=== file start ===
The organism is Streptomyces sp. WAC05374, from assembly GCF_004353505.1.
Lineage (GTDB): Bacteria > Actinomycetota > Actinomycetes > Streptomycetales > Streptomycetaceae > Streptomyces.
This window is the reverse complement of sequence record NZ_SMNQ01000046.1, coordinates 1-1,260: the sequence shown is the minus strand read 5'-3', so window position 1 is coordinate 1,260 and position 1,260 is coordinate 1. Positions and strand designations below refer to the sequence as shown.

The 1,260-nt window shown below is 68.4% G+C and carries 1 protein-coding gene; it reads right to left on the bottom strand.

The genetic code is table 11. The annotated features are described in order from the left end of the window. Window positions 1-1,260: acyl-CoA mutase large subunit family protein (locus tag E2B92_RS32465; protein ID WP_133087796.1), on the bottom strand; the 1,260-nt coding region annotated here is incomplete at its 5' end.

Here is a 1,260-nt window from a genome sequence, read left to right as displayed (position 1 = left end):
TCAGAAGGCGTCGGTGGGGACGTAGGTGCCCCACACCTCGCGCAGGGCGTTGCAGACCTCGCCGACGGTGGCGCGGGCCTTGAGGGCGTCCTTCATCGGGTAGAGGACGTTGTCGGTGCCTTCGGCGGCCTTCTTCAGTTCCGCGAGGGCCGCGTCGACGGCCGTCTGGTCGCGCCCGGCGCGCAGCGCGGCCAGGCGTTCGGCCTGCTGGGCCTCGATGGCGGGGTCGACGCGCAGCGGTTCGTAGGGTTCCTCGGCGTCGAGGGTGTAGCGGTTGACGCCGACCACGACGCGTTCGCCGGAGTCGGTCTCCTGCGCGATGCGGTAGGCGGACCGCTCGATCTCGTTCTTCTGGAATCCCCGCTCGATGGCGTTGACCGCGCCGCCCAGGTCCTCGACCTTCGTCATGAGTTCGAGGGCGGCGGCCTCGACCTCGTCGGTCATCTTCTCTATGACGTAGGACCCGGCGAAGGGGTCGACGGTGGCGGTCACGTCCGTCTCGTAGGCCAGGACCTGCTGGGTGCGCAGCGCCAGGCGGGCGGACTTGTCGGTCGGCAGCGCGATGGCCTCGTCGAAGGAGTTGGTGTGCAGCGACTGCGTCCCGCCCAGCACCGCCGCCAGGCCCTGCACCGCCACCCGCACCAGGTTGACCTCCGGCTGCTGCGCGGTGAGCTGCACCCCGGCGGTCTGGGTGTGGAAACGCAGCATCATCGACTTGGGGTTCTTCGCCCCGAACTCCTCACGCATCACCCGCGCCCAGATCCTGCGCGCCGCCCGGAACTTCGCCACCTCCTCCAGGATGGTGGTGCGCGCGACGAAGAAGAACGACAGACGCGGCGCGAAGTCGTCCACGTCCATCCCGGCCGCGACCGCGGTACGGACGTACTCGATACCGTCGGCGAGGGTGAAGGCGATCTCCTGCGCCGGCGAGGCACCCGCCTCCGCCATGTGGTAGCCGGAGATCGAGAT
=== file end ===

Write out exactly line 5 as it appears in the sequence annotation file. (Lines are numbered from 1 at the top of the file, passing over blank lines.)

The genetic code is table 11. The annotated features are described in order from the left end of the window. Window positions 1-1,260: acyl-CoA mutase large subunit family protein (locus tag E2B92_RS32465; protein ID WP_133087796.1), on the bottom strand; the 1,260-nt coding region annotated here is incomplete at its 5' end.